The recent spate of violence that began in the Kokrajhar district of Assam in the month of July 2012 and then spread to the adjoining districts of the Bodoland Territorial Council, primarily between the Bodos and the Muslim community of immigrant origin settled in these districts, has once again unleashed a vicious debate on the perils posed by alleged unrestricted illegal immigration from Bangladesh, this time even on the floor of the Lok Sabha.
The situation has been further complicated by a ‘protest’ in Mumbai against ‘violence on Muslims in Assam’ turning into a riot or by sundry attacks as ‘retaliation’ against people from North East elsewhere in India. Thanks to either shockingly uninformed or brazenly motivated opinions being aired around incessantly, much of it in the national electronic and print media, the dominant discourse that has evolved around the issue has created three distinct perceptions:
Last week, when an eight member delegation of the outlawed United Liberation Front of Asom (ULFA) returned to Guwahati after the first round of peace-talks with the central government in New Delhi, the response in Assam is a mixed bag of emotions. Arabinda Rajkhowa, the ULFA chairman who led the delegation, while addressing the press, said that they had been assured of an honourable solution to the three decade long Assam conflict by the Prime Minister. Earlier, on 10th February the ULFA made history by coming to the talks table in New Delhi for the first time with no firm pre set conditions on its agenda. It is understood as of now, that no substantial talks would begin before the Assam assembly elections which are expected to be held in April-May this year. However this ‘familiarisation exercise’ of the centre with one of India’s most influential and violent separatist outfits at such a crucial time is a hugely significant move in contemporary history of the insurgency-hit election bound Assam. Continue reading Talking to ULFA: Assam’s Peace Myths and Reality: Tanmoy Sharma→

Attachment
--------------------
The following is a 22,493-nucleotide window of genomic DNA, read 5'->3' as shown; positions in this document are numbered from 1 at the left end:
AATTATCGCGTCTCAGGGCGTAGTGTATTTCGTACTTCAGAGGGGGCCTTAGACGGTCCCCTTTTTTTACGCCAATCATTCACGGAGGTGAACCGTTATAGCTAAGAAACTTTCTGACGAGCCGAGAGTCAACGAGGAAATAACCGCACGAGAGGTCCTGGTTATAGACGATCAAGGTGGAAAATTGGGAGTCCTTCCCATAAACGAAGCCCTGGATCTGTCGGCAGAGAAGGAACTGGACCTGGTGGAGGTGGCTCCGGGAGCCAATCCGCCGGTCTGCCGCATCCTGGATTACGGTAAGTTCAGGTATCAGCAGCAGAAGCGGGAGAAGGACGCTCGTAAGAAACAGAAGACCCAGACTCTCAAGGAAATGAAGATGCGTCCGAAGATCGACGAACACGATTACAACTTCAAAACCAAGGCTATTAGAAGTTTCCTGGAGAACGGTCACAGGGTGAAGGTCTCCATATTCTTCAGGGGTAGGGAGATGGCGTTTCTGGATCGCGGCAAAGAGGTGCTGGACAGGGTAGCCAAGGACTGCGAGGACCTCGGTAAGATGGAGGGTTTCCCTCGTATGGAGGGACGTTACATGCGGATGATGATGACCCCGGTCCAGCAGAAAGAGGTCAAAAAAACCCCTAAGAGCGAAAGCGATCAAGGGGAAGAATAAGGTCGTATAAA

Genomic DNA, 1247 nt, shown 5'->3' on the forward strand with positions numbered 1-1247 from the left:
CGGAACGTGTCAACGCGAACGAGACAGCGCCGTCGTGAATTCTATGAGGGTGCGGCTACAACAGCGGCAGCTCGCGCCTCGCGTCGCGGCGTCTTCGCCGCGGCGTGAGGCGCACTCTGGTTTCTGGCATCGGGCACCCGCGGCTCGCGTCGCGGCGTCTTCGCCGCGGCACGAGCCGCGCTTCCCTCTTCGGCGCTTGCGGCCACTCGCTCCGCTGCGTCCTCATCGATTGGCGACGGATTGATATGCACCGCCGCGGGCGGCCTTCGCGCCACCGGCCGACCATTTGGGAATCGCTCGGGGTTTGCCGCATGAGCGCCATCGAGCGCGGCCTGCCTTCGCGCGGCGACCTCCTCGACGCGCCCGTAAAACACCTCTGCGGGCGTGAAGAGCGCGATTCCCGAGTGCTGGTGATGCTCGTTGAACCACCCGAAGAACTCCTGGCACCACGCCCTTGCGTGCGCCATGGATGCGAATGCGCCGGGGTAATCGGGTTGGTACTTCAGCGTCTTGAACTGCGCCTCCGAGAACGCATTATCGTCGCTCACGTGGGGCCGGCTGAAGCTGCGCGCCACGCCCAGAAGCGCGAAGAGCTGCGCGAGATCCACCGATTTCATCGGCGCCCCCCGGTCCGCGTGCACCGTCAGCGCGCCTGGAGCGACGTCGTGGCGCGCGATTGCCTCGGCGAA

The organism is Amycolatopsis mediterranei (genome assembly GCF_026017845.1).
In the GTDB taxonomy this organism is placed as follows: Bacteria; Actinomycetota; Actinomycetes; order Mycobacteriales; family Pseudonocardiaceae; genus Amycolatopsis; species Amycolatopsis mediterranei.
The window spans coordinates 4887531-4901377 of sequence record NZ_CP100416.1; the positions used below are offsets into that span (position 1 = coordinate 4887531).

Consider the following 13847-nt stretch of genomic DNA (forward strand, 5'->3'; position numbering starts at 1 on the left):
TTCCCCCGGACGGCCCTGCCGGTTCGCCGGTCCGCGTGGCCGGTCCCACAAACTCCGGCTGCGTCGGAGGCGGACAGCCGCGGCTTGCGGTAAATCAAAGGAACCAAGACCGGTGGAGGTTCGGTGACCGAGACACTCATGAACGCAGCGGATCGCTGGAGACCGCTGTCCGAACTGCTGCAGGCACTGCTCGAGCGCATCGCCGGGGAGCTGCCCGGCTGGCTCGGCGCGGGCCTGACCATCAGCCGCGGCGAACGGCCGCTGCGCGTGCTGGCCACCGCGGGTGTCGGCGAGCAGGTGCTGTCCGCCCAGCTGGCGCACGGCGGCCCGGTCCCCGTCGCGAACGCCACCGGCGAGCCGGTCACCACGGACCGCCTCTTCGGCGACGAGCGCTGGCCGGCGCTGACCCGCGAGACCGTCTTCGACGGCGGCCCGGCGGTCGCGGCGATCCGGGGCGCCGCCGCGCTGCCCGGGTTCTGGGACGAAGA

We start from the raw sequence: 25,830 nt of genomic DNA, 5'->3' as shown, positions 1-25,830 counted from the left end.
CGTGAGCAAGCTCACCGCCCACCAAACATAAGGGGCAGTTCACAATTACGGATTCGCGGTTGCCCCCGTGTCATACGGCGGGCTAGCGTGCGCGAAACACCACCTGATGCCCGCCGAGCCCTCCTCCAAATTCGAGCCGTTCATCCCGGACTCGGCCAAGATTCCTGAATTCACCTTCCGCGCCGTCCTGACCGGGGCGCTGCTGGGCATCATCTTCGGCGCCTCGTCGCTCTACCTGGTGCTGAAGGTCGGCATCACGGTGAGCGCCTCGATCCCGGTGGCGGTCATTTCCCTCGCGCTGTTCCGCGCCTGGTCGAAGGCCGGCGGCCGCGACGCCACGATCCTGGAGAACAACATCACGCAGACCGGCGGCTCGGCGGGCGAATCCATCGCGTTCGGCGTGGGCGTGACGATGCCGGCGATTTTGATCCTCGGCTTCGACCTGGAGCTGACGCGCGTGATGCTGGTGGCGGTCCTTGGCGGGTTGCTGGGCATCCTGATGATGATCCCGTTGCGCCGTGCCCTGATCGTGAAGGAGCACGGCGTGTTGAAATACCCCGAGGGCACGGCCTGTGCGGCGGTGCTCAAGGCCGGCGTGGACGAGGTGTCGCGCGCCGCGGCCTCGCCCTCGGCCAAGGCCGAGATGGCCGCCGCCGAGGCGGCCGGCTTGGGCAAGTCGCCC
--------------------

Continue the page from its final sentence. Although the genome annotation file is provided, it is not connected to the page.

The Oxford Anthology of Writings From North-East India : Poetry and Essays
Edited by Tilottoma Misra
Oxford University Press
New Delhi, 2011, 332 Pages / Rs. 595 ISBN 0-19-806749-6
If you are on the marginalisation trip, and India’s North East is your illicit high, you should be worried. In the last ten years, trying to make up for the dark fifty years of Indian ignorance, anthologies of literature from the region have begun to appear almost annually.
But before I get accused of an inside job, a disclosure that I am loathe to make:
I know many of the poets (some of whose biographies smell of Shillong) who feature in The Oxford Anthology of Writings From North-East India : Poetry and Essays. We share little magazines, anthologies, dark bye-lanes of love, anger, feuds, booze, and journeys to find our next fix. So, I promise to dull my taste and leash my judgment. And only occasionally lapse into pointless gossip. Continue reading 10% Anthology: Tarun Bhartiya→